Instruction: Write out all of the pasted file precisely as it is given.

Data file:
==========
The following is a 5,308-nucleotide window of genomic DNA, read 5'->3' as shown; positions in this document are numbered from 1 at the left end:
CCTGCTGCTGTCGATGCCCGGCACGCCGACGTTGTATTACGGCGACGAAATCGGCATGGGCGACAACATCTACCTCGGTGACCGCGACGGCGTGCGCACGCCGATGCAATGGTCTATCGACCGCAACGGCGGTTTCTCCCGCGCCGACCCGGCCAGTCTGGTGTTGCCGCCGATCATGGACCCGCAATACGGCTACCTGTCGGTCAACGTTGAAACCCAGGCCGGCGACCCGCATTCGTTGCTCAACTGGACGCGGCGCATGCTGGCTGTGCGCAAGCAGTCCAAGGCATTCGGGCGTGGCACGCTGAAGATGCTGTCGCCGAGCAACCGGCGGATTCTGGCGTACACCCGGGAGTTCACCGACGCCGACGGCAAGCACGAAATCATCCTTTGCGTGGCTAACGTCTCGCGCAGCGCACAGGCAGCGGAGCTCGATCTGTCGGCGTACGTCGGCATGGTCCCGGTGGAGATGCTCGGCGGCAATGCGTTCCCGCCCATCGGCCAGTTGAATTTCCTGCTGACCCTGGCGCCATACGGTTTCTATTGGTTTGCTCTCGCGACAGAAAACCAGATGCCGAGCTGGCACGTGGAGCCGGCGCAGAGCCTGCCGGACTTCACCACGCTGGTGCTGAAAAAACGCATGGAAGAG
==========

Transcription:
The following is a 5,308-nucleotide window of genomic DNA, read 5'->3' as shown; positions in this document are numbered from 1 at the left end:
CCTGCTGCTGTCGATGCCCGGCACGCCGACGTTGTATTACGGCGACGAAATCGGCATGGGCGACAACATCTACCTCGGTGACCGCGACGGCGTGCGCACGCCGATGCAATGGTCTATCGACCGCAACGGCGGTTTCTCCCGCGCCGACCCGGCCAGTCTGGTGTTGCCGCCGATCATGGACCCGCAATACGGCTACCTGTCGGTCAACGTTGAAACCCAGGCCGGCGACCCGCATTCGTTGCTCAACTGGACGCGGCGCATGCTGGCTGTGCGCAAGCAGTCCAAGGCATTCGGGCGTGGCACGCTGAAGATGCTGTCGCCGAGCAACCGGCGGATTCTGGCGTACACCCGGGAGTTCACCGACGCCGACGGCAAGCACGAAATCATCCTTTGCGTGGCTAACGTCTCGCGCAGCGCACAGGCAGCGGAGCTCGATCTGTCGGCGTACGTCGGCATGGTCCCGGTGGAGATGCTCGGCGGCAATGCGTTCCCGCCCATCGGCCAGTTGAATTTCCTGCTGACCCTGGCGCCATACGGTTTCTATTGGTTTGCTCTCGCGACAGAAAACCAGATGCCGAGCTGGCACGTGGAGCCGGCGCAGAGCCTGCCGGACTTCACCACGCTGGTGCTGAAAAAACGCATGGAAGAG